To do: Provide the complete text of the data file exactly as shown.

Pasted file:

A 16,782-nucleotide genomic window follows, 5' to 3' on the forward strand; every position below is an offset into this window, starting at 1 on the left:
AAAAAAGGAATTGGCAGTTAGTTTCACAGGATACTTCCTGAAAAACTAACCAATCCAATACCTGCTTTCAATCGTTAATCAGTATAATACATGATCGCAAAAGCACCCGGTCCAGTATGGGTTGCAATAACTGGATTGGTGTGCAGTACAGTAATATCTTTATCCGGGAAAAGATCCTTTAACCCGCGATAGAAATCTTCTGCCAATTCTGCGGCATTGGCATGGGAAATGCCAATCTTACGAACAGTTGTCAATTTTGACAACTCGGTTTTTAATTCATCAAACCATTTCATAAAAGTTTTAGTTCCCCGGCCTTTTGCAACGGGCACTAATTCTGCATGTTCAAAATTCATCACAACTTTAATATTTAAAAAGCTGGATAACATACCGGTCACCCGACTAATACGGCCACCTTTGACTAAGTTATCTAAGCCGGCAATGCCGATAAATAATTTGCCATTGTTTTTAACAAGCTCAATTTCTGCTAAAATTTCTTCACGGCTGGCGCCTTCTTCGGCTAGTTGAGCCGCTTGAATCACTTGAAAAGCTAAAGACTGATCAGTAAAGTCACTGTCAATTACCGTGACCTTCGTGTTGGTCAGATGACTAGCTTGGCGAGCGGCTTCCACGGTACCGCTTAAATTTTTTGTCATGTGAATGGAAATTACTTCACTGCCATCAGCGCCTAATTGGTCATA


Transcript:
A 16,782-nucleotide genomic window follows, 5' to 3' on the forward strand; every position below is an offset into this window, starting at 1 on the left:
AAAAAAGGAATTGGCAGTTAGTTTCACAGGATACTTCCTGAAAAACTAACCAATCCAATACCTGCTTTCAATCGTTAATCAGTATAATACATGATCGCAAAAGCACCCGGTCCAGTATGGGTTGCAATAACTGGATTGGTGTGCAGTACAGTAATATCTTTATCCGGGAAAAGATCCTTTAACCCGCGATAGAAATCTTCTGCCAATTCTGCGGCATTGGCATGGGAAATGCCAATCTTACGAACAGTTGTCAATTTTGACAACTCGGTTTTTAATTCATCAAACCATTTCATAAAAGTTTTAGTTCCCCGGCCTTTTGCAACGGGCACTAATTCTGCATGTTCAAAATTCATCACAACTTTAATATTTAAAAAGCTGGATAACATACCGGTCACCCGACTAATACGGCCACCTTTGACTAAGTTATCTAAGCCGGCAATGCCGATAAATAATTTGCCATTGTTTTTAACAAGCTCAATTTCTGCTAAAATTTCTTCACGGCTGGCGCCTTCTTCGGCTAGTTGAGCCGCTTGAATCACTTGAAAAGCTAAAGACTGATCAGTAAAGTCACTGTCAATTACCGTGACCTTCGTGTTGGTCAGATGACTAGCTTGGCGAGCGGCTTCCACGGTACCGCTTAAATTTTTTGTCATGTGAATGGAAATTACTTCACTGCCATCAGCGCCTAATTGGTCATA